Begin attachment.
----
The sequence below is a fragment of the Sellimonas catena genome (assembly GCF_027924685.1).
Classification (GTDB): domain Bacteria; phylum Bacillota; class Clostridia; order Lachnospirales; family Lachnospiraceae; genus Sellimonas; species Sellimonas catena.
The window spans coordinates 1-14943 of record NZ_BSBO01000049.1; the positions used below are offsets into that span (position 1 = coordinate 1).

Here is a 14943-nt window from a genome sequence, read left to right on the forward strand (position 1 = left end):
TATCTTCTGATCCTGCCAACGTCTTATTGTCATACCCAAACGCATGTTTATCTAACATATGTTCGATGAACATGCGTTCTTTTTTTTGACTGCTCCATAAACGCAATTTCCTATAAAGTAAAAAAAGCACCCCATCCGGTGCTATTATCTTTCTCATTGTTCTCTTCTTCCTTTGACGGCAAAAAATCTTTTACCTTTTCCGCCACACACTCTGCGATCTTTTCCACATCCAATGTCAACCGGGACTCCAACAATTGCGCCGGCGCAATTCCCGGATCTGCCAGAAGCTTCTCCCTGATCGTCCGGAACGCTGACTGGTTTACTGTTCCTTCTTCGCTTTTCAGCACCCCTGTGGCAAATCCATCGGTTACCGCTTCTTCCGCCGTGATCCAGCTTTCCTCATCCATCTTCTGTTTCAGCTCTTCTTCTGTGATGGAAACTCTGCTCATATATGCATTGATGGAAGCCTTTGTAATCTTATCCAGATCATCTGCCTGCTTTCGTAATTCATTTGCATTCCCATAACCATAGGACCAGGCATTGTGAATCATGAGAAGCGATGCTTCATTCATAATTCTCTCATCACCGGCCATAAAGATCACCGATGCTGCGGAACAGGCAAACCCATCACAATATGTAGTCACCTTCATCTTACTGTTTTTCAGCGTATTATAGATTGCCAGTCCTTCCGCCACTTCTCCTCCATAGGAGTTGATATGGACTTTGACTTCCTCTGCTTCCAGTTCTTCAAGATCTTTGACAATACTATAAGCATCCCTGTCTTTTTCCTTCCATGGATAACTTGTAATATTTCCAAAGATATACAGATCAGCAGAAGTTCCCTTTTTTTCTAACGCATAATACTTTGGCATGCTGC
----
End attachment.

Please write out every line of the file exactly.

The sequence below is a fragment of the Sellimonas catena genome (assembly GCF_027924685.1).
Classification (GTDB): domain Bacteria; phylum Bacillota; class Clostridia; order Lachnospirales; family Lachnospiraceae; genus Sellimonas; species Sellimonas catena.
The window spans coordinates 1-14943 of record NZ_BSBO01000049.1; the positions used below are offsets into that span (position 1 = coordinate 1).

Here is a 14943-nt window from a genome sequence, read left to right on the forward strand (position 1 = left end):
TATCTTCTGATCCTGCCAACGTCTTATTGTCATACCCAAACGCATGTTTATCTAACATATGTTCGATGAACATGCGTTCTTTTTTTTGACTGCTCCATAAACGCAATTTCCTATAAAGTAAAAAAAGCACCCCATCCGGTGCTATTATCTTTCTCATTGTTCTCTTCTTCCTTTGACGGCAAAAAATCTTTTACCTTTTCCGCCACACACTCTGCGATCTTTTCCACATCCAATGTCAACCGGGACTCCAACAATTGCGCCGGCGCAATTCCCGGATCTGCCAGAAGCTTCTCCCTGATCGTCCGGAACGCTGACTGGTTTACTGTTCCTTCTTCGCTTTTCAGCACCCCTGTGGCAAATCCATCGGTTACCGCTTCTTCCGCCGTGATCCAGCTTTCCTCATCCATCTTCTGTTTCAGCTCTTCTTCTGTGATGGAAACTCTGCTCATATATGCATTGATGGAAGCCTTTGTAATCTTATCCAGATCATCTGCCTGCTTTCGTAATTCATTTGCATTCCCATAACCATAGGACCAGGCATTGTGAATCATGAGAAGCGATGCTTCATTCATAATTCTCTCATCACCGGCCATAAAGATCACCGATGCTGCGGAACAGGCAAACCCATCACAATATGTAGTCACCTTCATCTTACTGTTTTTCAGCGTATTATAGATTGCCAGTCCTTCCGCCACTTCTCCTCCATAGGAGTTGATATGGACTTTGACTTCCTCTGCTTCCAGTTCTTCAAGATCTTTGACAATACTATAAGCATCCCTGTCTTTTTCCTTCCATGGATAACTTGTAATATTTCCAAAGATATACAGATCAGCAGAAGTTCCCTTTTTTTCTAACGCATAATACTTTGGCATGCTGC